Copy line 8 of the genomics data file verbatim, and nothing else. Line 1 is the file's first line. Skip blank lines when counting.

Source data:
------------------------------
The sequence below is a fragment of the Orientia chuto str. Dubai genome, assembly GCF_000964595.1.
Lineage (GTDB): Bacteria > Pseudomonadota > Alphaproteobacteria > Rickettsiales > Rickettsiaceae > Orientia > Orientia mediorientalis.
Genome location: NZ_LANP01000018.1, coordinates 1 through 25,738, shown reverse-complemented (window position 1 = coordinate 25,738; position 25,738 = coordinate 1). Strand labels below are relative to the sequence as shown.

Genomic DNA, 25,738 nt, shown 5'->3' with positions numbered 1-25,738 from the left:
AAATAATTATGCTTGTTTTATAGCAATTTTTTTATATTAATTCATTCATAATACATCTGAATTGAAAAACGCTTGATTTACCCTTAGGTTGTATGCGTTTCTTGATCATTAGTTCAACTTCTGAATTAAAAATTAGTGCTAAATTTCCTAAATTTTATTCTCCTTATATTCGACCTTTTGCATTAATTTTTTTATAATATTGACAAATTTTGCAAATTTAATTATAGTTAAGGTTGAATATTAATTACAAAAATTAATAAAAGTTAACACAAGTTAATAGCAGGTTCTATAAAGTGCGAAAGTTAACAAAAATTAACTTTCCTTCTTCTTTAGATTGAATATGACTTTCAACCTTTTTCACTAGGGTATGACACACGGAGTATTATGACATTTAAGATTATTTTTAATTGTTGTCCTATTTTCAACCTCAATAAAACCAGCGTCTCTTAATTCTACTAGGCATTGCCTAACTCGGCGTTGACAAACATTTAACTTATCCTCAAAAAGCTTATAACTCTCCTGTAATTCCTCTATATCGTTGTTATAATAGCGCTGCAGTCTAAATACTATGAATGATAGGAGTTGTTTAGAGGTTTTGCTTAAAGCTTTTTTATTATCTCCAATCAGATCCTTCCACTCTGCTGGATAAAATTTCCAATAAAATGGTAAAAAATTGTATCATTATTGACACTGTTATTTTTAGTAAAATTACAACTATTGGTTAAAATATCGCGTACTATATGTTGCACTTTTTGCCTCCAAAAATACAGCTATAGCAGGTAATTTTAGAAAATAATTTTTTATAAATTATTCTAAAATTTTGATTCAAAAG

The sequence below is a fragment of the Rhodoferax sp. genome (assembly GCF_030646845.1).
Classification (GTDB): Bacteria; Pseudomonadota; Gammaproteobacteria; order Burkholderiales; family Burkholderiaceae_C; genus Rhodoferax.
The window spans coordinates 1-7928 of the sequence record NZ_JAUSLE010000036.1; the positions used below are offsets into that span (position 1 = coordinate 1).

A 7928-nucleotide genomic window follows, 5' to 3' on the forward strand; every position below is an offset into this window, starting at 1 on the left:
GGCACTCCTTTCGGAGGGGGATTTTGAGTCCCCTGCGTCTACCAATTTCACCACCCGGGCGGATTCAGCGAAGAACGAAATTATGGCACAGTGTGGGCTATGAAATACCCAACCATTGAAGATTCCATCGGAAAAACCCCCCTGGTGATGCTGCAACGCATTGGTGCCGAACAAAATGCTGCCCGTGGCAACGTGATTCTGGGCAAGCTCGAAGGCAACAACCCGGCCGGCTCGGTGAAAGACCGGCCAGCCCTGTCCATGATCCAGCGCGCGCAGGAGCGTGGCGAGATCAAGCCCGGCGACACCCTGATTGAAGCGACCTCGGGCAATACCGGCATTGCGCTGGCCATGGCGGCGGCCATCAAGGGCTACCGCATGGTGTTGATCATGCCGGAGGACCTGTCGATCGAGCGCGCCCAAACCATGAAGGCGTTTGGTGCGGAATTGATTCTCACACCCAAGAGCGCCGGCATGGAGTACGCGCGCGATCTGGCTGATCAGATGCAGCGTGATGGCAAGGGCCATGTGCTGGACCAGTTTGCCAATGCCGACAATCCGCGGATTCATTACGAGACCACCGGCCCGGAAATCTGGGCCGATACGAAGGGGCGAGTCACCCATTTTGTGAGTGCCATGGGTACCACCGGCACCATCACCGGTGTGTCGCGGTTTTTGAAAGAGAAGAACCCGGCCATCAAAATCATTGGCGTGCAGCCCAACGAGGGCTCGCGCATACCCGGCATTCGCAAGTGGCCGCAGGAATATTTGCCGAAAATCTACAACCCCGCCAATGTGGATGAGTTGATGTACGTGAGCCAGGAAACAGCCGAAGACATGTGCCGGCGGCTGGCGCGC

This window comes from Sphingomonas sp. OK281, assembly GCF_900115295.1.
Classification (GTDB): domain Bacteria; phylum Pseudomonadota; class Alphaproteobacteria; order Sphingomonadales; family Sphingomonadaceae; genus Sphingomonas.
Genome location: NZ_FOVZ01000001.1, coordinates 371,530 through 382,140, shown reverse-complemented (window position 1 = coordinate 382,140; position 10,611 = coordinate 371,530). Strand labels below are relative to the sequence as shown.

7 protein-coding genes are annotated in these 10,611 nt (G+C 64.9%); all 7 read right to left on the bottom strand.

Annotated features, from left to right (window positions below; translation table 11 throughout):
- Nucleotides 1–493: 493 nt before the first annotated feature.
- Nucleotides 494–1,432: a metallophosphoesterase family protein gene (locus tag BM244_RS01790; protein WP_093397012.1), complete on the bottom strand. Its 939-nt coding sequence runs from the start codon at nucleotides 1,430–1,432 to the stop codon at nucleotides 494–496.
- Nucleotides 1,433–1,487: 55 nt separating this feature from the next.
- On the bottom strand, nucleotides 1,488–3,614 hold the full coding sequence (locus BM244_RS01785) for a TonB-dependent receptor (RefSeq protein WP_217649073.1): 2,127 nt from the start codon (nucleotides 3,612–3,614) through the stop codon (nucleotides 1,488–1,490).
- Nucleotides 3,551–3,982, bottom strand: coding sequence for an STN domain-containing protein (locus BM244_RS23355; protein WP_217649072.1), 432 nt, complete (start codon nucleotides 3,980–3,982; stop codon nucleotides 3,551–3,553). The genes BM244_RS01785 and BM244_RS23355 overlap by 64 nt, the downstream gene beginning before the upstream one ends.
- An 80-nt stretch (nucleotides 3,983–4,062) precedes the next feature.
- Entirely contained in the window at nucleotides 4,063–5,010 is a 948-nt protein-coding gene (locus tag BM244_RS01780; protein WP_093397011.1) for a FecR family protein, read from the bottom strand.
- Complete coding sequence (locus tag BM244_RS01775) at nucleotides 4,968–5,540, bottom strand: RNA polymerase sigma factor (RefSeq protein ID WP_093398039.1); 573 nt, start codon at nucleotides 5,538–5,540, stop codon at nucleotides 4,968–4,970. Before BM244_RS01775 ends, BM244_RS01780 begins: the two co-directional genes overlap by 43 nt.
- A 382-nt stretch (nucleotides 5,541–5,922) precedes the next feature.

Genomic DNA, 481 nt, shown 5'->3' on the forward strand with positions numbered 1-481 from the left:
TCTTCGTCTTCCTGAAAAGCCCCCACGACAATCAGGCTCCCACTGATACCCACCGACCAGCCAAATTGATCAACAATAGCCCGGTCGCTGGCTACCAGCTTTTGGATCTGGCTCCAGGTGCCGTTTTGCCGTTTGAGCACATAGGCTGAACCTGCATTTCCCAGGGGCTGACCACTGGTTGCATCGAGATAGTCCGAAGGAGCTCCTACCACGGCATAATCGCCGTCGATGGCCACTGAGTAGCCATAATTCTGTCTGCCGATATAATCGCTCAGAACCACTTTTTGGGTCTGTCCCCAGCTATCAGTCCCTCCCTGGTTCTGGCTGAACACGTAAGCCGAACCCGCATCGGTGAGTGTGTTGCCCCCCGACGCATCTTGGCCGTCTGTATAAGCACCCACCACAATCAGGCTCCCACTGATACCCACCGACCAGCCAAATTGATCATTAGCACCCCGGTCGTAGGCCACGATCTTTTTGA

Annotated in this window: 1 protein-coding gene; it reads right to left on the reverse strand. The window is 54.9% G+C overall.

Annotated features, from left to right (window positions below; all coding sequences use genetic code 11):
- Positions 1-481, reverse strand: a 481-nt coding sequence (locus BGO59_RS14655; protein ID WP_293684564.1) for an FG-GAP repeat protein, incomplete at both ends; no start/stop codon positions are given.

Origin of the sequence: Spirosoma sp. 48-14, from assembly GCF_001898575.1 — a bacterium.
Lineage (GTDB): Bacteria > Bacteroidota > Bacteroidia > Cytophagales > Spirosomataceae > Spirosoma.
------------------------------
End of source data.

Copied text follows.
The window spans coordinates 1-7928 of the sequence record NZ_JAUSLE010000036.1; the positions used below are offsets into that span (position 1 = coordinate 1).